Parsha Poem: Vayeitzei / וַיֵּצֵא

בראשית / Bereishit / Bereishis / Genesis 28:10-32:3


Printable PDF version here.

Parsha narrative overview here.

Copywork sheet available here.


Shmuli was reading his old baby book.

“Hey!” he said, “come here; take a look!”

“It’s missing something,” he said, quizzically,

“How come there aren’t newborn pictures of me?”


image His parents came near and sat down alongside,

They smiled at him and they told him with pride,

“You have something in common with Yaakov’s own sons.”

“Do you mean the shevatim?”  “Yup, those are the ones.”


He’d read this week’s parsha; Vayeitzei, it’s called.

He knew all its stories; they’d kept him enthralled.

“Remember which wife Yaakov loved then the best?”

Shmuli knew it was Rachel who had been so blessed.


Well, Rachel loved Yaakov and tried very hard

To bear loyal children who’d always stand guard.

But she couldn’t have babies, though she davened and cried,

And she wanted a son she could raise up with pride.


“Take Bilhah,” she told Yaakov (back then he could)

And Hashem looked and saw that it was very good.

He gave Rachel a baby, a son of her own,

Through Bilhah, whose kindness and goodness she’d shown.


image Shmuli asked, “but wasn’t it Bilhah’s own son?”

“Well, Hashem knew that Rachel was the best one

To raise him up right and give him a good life;

Rachel, who was Yaakov’s favourite wife.”


“Well, that’s very interesting,” Shmuli had to agree,

“But what does that stuff have to do now with me?”

And his father said, “Shmuli, it’s always Hashem,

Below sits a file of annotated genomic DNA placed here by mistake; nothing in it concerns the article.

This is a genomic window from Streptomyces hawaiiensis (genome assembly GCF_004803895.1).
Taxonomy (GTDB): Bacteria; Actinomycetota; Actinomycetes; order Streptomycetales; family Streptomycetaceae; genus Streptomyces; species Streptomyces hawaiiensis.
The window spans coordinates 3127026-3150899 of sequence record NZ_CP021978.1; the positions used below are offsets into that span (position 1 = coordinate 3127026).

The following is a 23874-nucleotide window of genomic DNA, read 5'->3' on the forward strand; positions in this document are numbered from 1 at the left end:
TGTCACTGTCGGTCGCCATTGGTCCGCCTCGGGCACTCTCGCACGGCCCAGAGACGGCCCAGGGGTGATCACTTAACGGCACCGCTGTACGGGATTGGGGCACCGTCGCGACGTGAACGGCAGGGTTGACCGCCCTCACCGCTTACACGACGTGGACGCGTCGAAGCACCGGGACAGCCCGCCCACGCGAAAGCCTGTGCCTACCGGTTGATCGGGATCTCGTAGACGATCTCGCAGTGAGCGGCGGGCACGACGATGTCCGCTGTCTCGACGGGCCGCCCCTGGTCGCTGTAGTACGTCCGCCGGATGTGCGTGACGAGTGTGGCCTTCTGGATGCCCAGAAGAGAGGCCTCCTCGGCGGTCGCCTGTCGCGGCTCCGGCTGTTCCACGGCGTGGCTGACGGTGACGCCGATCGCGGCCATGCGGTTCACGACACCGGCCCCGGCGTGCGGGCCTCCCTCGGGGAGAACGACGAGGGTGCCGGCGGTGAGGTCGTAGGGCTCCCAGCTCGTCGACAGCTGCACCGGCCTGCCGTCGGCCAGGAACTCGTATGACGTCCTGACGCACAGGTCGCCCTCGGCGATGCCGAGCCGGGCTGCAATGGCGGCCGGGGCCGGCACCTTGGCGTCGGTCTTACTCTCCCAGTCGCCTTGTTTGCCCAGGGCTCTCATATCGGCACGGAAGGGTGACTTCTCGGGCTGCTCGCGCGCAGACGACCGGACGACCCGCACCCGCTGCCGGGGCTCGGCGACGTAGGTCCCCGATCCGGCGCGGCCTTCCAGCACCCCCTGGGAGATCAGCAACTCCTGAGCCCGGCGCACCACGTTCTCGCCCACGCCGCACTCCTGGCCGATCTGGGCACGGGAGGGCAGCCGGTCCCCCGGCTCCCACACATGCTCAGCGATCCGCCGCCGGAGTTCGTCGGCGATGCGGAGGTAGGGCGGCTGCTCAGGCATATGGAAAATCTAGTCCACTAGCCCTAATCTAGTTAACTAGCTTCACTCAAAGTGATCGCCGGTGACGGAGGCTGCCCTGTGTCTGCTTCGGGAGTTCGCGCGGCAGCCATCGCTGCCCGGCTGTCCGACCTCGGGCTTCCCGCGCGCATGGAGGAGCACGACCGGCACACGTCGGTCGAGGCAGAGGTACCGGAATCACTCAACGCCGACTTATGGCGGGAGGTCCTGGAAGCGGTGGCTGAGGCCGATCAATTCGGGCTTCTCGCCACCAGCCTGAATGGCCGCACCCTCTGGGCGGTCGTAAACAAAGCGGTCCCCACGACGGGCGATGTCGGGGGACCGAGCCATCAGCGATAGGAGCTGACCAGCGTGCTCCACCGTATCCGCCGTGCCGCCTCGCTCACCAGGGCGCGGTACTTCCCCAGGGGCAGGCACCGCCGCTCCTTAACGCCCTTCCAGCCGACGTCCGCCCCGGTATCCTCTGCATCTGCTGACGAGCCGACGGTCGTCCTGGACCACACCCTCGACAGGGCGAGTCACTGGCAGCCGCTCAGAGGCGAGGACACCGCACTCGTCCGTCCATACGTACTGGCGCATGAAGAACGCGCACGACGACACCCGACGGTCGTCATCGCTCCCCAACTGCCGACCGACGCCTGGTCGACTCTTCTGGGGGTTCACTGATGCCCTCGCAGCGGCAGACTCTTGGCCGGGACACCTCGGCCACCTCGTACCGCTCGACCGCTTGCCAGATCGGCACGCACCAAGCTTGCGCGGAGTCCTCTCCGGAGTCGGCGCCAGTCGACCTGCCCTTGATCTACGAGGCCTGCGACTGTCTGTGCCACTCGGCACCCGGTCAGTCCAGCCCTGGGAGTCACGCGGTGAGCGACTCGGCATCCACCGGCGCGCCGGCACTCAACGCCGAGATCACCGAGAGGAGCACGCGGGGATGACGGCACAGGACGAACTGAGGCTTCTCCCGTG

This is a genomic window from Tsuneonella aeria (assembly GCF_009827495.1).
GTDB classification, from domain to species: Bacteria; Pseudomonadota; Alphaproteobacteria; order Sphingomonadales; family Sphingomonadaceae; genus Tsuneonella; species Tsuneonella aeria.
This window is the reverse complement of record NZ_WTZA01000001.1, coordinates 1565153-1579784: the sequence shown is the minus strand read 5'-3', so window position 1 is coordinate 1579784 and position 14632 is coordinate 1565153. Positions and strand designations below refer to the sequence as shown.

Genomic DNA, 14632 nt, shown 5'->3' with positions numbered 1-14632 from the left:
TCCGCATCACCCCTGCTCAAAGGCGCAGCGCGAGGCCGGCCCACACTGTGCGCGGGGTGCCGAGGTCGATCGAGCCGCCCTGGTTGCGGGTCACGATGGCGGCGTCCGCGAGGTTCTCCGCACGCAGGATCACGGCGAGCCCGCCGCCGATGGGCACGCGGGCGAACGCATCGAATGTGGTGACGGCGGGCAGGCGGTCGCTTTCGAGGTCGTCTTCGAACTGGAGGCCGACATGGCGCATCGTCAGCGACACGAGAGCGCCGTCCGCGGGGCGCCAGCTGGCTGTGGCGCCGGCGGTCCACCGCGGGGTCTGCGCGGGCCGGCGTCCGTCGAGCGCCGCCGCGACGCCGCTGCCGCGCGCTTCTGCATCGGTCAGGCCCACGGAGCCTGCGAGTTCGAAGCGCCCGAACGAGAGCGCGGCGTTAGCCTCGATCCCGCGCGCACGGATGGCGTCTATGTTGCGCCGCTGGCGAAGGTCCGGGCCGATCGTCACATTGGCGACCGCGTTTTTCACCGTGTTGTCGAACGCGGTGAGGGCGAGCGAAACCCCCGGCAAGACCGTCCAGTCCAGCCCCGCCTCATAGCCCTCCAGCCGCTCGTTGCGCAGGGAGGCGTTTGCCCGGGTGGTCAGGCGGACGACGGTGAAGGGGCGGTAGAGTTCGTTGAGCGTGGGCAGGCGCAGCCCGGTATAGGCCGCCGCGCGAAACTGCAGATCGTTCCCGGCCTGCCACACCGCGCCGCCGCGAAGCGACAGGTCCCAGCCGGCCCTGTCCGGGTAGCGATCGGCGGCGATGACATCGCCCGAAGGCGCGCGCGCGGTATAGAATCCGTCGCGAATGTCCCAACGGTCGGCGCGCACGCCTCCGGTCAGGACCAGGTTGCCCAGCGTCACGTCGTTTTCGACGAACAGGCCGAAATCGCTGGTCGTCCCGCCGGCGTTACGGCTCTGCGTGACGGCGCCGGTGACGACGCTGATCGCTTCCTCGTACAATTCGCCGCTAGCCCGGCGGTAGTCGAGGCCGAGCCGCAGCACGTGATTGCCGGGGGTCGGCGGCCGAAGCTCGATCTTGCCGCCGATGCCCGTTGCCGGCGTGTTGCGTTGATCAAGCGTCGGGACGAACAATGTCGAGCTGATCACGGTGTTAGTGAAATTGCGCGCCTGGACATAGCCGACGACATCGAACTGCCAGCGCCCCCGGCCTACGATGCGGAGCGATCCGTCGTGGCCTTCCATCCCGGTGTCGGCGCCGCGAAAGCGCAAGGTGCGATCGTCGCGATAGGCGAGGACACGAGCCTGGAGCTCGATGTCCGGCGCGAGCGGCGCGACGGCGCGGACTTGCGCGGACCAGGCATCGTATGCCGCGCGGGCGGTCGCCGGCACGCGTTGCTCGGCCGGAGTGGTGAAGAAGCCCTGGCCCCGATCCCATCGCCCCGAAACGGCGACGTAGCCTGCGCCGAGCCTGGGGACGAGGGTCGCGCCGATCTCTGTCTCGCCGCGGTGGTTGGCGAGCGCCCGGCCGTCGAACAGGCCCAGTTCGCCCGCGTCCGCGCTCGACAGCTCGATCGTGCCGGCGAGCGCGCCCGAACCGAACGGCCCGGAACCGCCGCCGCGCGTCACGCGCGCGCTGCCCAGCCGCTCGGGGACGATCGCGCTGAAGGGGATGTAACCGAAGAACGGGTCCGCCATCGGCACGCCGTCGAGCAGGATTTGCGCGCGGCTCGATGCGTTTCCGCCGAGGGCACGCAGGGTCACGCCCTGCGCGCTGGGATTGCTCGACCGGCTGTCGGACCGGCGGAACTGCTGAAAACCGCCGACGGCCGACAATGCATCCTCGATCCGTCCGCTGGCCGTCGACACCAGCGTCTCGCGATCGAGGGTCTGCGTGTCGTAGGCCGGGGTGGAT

Who chooses kids’ parents, finds babies for them.”

image Usually, families are made right at birth,

You’ll find families like that all over the earth;

The mother grows bigger and then, at long last,

A new baby is born and then grows up so fast.


But sometimes, Hashem finds a different way

To bring folks the child for which they might pray.

Rachel didn’t need to use her own womb,

To open her heart and her home to make room


For that son and his brother who soon came along,

Who would grow to be tribes in a family so strong.

“Just like them, you were born in a different place,

But we’ve loved you since we first glimpsed your sweet face.”


image In this parsha we learn of twelve very odd stones,

Who wanted to hold up a young tzaddik’s bones

When Yaakov lay down on the ground with no bed,

They all wanted the honour of holding his head.


And Hashem made a neis, made the stones all unite,

Come together despite different sizes and height,

Born deep in the ground and in places far-flung,

To be close to the tzaddik, they faithfully clung.


“And that’s just like our family – it’s all about knowing

Hashem does the choosing to keep families growing

And like those twelve rocks, where Yaakov once lay

We’ll serve Him together… and together we’ll stay.”image


  1. ... and it's all right there in the parsha, but you've expressed so beautifully how some people come to be parents in a variety of ways. I think you should send this one to Mel over at stirrup queens.

  2. I love this. Thank you so much for writing this. I have saved it to hopefully read one day when Hashem helps us find a child to come into our family in an unusual way.


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